Meanwhile, the ASCENDE-RT trial also demonstrated a higher incidence of grade 3 GU toxicities in patients who underwent a LDR BT boost [21]. While some of this increased toxicity may be related to the BT technique used, it nevertheless raises the question whether all patients benefit the same from dose-escalation, and if not whether some can avoid the potential increased toxicity associated with it.

Decreased PCSM in AsA compared to NHW and AA has been reported previously [1-2, 22]; however, no studies to the best of our knowledge have investigated the race-related differences in PCSM benefit associated with dose-escalation for localized PCa. In addition to the decreased PCSM of AsA compared to AA and NHW who underwent definitive treatments, we also observed decreased PCSM for AsA who did not undergo definitive treatment (log rank p = 0.011). This suggests that AsA may have a more favorable baseline PCa biology compared to other races.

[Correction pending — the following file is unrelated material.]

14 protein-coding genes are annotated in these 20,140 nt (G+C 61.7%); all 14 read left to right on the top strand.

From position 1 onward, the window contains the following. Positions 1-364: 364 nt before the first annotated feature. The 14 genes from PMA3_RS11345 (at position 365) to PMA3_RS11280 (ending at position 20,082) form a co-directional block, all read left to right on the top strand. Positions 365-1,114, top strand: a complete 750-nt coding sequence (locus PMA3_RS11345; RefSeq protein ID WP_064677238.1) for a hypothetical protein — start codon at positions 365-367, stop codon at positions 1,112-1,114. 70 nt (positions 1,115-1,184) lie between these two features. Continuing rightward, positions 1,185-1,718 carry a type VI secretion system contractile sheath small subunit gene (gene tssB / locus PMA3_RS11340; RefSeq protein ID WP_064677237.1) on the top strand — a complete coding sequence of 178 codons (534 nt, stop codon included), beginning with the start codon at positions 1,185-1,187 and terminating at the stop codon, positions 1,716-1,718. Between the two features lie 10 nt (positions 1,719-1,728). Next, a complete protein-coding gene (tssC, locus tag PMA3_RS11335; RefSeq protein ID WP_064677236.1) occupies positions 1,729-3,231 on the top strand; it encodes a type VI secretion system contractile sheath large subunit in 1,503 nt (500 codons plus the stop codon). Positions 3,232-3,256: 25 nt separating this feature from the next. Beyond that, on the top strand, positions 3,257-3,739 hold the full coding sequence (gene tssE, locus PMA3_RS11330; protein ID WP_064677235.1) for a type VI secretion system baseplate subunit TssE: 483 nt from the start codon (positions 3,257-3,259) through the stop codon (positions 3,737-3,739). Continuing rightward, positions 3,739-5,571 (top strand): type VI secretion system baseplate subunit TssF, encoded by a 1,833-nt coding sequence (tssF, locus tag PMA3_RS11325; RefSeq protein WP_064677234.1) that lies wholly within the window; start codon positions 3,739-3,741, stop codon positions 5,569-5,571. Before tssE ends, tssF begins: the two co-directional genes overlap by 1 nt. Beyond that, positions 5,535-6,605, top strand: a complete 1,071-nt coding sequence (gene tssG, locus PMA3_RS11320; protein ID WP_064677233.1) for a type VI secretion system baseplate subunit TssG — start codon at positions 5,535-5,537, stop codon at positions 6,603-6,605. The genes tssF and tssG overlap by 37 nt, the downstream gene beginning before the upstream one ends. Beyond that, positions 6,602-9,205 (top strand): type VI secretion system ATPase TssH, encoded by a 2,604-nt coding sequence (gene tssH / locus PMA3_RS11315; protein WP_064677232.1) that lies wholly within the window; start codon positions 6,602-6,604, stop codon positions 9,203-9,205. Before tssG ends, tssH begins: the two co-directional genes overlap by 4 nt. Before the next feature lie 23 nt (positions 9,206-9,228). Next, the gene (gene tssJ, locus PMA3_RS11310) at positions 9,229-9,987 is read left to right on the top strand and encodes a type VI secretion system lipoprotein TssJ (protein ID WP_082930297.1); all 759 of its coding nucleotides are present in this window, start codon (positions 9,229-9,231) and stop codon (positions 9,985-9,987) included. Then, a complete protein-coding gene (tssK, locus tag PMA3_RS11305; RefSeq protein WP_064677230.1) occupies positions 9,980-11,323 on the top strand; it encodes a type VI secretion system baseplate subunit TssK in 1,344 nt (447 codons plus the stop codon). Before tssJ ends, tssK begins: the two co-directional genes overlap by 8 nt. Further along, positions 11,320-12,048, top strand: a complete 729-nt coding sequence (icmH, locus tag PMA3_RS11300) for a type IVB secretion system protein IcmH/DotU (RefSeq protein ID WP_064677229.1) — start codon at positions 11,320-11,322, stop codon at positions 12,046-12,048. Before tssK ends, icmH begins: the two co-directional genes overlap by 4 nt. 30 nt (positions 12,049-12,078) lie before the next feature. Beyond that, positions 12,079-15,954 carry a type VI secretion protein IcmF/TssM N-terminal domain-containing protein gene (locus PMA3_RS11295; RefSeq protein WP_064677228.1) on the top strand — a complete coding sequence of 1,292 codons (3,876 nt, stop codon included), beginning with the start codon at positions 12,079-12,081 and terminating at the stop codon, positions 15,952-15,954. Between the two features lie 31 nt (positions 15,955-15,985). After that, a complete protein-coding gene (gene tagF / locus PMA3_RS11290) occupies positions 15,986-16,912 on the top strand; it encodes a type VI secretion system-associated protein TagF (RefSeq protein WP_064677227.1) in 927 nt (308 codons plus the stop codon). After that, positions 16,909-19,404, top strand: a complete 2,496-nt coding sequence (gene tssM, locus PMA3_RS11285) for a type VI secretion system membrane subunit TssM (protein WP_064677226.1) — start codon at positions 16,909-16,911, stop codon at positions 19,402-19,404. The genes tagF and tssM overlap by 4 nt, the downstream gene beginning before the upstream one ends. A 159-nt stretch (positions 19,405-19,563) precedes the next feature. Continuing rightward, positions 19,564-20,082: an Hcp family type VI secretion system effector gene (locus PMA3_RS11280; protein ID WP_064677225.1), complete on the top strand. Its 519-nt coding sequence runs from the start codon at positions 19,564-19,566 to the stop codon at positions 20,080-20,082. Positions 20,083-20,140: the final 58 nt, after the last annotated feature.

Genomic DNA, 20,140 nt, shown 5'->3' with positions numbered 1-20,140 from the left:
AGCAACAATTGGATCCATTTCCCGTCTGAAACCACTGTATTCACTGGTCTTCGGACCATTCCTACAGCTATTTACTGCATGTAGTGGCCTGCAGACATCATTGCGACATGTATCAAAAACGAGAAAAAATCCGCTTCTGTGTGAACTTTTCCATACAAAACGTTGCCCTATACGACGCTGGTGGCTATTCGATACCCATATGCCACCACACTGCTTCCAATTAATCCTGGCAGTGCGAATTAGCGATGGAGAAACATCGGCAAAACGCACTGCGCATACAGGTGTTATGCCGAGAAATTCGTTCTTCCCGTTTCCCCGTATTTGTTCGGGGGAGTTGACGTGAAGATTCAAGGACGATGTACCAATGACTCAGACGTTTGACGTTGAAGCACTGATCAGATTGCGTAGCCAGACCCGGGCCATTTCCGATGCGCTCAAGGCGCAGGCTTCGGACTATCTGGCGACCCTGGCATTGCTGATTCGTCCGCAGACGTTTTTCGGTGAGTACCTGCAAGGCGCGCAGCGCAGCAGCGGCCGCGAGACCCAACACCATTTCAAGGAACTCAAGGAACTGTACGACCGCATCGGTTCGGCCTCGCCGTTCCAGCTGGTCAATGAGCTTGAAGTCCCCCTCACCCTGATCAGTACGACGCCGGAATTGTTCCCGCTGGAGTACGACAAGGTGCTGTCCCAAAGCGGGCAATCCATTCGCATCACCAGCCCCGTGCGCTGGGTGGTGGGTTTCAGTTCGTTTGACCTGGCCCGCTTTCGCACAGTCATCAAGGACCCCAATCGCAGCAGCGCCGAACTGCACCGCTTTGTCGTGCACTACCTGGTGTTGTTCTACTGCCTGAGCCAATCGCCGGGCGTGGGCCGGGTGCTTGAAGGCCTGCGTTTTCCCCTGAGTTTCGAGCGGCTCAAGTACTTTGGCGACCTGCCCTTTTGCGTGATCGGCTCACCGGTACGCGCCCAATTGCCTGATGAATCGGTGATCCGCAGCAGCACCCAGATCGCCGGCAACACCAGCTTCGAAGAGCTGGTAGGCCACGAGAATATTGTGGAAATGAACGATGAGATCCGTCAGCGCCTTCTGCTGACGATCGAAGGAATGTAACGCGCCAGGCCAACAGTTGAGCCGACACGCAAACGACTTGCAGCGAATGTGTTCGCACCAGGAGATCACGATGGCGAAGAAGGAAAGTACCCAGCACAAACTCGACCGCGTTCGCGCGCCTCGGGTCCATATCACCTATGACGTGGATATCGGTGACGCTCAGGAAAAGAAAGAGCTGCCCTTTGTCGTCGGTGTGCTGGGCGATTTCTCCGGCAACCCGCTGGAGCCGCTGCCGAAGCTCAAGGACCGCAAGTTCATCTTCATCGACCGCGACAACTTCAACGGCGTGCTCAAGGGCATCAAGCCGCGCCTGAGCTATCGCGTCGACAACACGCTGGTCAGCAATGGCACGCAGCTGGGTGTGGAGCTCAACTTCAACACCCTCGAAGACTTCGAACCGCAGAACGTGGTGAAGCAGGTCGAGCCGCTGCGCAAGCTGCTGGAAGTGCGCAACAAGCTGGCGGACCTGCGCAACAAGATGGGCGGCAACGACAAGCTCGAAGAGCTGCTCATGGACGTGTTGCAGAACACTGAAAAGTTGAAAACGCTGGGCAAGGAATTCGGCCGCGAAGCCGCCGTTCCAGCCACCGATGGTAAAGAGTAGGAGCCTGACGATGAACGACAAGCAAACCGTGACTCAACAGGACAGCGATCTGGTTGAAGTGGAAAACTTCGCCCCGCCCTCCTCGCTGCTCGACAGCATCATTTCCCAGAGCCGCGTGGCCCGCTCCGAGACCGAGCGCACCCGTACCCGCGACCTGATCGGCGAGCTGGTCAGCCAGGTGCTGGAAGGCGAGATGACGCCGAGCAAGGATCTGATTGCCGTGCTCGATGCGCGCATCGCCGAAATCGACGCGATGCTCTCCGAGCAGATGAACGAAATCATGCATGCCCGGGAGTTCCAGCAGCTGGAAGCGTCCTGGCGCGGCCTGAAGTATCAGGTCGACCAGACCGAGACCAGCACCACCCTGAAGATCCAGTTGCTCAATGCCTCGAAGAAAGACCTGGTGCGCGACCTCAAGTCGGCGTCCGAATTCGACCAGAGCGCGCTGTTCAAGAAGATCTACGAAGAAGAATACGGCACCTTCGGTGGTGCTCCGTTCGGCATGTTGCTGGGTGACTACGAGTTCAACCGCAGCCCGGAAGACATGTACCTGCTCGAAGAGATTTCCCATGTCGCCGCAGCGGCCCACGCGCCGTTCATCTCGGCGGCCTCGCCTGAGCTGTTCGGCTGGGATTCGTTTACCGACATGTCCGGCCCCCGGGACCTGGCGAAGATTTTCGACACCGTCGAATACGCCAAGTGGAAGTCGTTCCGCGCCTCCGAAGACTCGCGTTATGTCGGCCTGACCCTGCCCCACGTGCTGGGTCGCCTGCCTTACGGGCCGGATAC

This study has several limitations. First and foremost, accurate PSA information was not available in the SEER database prior to 2010 and neither was RT dose, EBRT modality (3D conformal RT vs. IMRT vs. stereotactic body RT) and BT modality (LDR vs. high dose rate). Another important limitation of the SEER database for PCa is the lack of ADT information. Several randomized trials have already demonstrated improved DSS with long-term ADT use in high-risk PCa [23-26]. Variations in ADT use such as omission or short versus long-term use could potentially affect PCSM; however, we do not expect significant systemic variation in ADT use between the treatment cohorts in our study. The SEER database also only records therapies delivered as the first course of treatment, and therefore it lacks information on recurrence and subsequent salvage treatment. Some investigators have suggested the standardization of a “multimodal” approach for high-risk PCa patients undergoing RP, which would include postoperative RT either in the adjuvant or salvage setting [27]. Notably, 1,967 of the 12,567 RP patients (15.7%) in this study cohort underwent RT as part of the “first course of treatment” following RP, likely representing a sizable proportion of patients receiving adjuvant RT. Although we cannot ascertain what proportion of RP patients in this study received RT in the salvage setting, it is likely that the majority of high-risk PCa patients who underwent RP failed to receive postoperative RT, consistent with health services studies in the United States showing that only <20% of patients with adverse pathologic features ultimately received postoperative RT [28]. As in the case of RT patients who received suboptimal radiation dose, RP patients who do not receive appropriate multimodal management potentially introduce bias into survival analyses. However, while dose-escalation and ADT use are considered standard of care especially for high-risk PCa, postoperative RT is still largely deferred at provider discretion [29]. Meanwhile, local salvage therapies after definitive RT are also not recorded and are known to be pursued even more infrequently than after RP [30]. Therefore, the deficiencies in SEER data collection does not impact any one particular definitive treatment modality, instead they are biased against all definitive treatment modalities.